The Mavericks have depth and experience and 14 feet of domestic centers in Tyson Chandler and Brendan Haywood to throw at the Lakers and Spurs along with their seven foot imported German. Now healthy after suffering a knee injury in December, Nowitzki is again playing at an MVP level like in 2007, when he won the regular season award. Popovich believes that if not for Nowitzki's injury, the Mavericks would have the exact same record as San Antonio.
But Dallas will have to play the rest of the season without Caron Butler (knee), whose slashing and cutting game were a perfect complement to Nowitzki's perimeter firepower. Butler's presence also gave Dallas the luxury of bringing Shawn Marion off the bench and keeping him fresher, so he wouldn't wear down by season's end. The Mavericks will have to depend on Peja Stojakovic re-discovering his legs and shot in order to stay hot and in the chase. And a team rarely has won a championship playing as much zone as Dallas utilizes, with Chandler anchoring the Mavericks' 2-3 look.
With the incandescent Rose, Chicago is playing its best basketball since the Jordan Era ended, and Joakim Noah is finally back after missing 30 games with a thumb injury. The Bulls haven't had Noah and Carlos Boozer together all season, and the potential for further growth as this still-new team comes together is strong. Rose's game is off-the-charts spectacular, and the third-year guard is the kind of anti-leader leader people flock to--he was, by far, the most popular player in the Eastern Conference locker room this weekend, part of no one's clique, feuding with nobody, finding a chair in the back and sitting quietly, not drawing attention to himself. The kid is the goods.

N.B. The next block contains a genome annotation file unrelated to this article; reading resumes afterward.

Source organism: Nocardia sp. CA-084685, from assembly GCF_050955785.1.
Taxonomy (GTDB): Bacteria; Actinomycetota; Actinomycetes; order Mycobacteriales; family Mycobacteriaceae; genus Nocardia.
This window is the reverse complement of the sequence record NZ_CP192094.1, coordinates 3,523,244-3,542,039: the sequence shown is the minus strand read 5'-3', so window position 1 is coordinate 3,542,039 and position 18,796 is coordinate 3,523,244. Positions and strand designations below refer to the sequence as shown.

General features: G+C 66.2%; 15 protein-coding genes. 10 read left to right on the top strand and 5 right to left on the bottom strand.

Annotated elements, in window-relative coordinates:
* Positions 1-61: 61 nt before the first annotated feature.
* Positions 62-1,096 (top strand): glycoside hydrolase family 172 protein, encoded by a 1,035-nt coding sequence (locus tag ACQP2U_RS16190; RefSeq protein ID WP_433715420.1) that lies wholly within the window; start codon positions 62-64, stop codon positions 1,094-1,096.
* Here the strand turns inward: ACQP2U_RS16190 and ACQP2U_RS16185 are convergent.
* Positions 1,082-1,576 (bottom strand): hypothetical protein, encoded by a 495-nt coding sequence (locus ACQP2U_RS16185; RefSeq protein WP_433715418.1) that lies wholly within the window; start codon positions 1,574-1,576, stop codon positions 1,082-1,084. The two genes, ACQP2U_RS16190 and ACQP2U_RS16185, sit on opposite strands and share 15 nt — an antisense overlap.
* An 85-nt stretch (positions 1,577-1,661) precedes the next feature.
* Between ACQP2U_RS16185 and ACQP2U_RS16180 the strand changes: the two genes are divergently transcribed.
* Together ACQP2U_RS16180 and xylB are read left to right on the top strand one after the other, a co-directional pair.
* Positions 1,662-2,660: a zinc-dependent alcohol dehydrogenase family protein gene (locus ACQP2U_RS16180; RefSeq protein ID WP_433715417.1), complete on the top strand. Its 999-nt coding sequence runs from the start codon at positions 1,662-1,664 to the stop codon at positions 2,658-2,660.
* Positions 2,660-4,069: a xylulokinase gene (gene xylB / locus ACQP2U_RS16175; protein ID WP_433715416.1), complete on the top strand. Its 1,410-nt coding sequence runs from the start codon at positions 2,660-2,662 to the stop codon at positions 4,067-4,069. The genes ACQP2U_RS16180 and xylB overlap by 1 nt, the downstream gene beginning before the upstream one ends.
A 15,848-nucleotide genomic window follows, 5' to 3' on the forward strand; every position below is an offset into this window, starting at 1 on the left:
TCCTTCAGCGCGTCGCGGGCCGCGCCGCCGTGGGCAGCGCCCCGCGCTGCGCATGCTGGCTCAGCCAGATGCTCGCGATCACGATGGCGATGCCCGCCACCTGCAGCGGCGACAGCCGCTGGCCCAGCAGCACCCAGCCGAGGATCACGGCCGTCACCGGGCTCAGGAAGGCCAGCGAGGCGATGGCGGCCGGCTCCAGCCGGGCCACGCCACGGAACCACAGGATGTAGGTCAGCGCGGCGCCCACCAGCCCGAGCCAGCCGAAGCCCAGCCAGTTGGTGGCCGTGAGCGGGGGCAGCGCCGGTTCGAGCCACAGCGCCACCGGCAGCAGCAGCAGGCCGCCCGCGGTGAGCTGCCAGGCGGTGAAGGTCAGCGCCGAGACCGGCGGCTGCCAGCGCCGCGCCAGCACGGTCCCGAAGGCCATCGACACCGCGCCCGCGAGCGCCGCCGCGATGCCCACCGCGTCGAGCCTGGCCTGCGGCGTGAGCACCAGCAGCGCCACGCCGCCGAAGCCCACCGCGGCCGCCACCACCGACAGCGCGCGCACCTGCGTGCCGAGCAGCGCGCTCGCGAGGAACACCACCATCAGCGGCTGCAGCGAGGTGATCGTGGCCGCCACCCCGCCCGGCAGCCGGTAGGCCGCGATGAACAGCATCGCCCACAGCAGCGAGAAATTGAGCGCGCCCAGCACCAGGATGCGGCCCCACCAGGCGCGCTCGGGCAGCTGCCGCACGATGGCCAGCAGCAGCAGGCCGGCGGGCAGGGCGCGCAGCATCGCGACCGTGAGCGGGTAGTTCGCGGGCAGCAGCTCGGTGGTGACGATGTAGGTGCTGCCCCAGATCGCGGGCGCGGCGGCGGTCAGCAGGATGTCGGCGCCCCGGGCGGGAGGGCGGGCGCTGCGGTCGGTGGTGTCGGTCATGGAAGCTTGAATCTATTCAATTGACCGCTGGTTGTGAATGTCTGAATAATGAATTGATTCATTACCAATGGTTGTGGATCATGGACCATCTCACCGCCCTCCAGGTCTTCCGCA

Yet the Bulls have just one player--Kurt Thomas--who's been in a Finals. (Thomas went with the Knicks in '99.) Boozer and Kyle Korver couldn't solve the Lakers while with the Jazz; Rose and Luol Deng and Taj Gibson came up short in the first round against the Celtics in '09 and the Cavaliers last season, albeit with a much different team than the one they have now. Inexperience usually rears its head at the most inopportune times, and this Bulls team is just in its first go-round together. Sometimes that doesn't matter and alchemy produces an immediate champion, as with Detroit in '04 once Rasheed Wallace and Tayshaun Prince joined the core of Chauncey Billups and Rip Hamilton and Ben Wallace. But it usually takes time.
Time. LeBron has all the time in the world; he has a group of stars and role players all signed up for at least the next five years.
Time. The aging Celtics and Lakers and Spurs have almost run out of it.
"I do feel like it's a last chance," the Spurs' Tony Parker said right before the break. "Especially next year, you don't know what's going to happen with the lockout, and Timmy's going to be 35. It'll be tough. So I definitely treat it like it's maybe our last chance to have a definitely legit chance to win it. 'Cause a lot of teams say they want to win it,' but they're not going to win it. So I think it's maybe our last real chance. I think that."
(Last week's rankings in brackets; this week's record in parentheses)
1) Dallas (2-0) : All of a sudden, Mavericks have won 13 of 14 and have passed the Lakers in the west. They won't catch the Spurs, probably, for the best regular season record, but Dallas will be a major postseason threat.
2) Chicago (1-0) : The Bulls have roared to within a game and a half of Miami in the Eastern Conference standings -- without Joakim Noah, who should be back this week.
3) San Antonio (1-1)  : Spurs' starters have missed just one game in first half of season to injury. How long can they remain that lucky?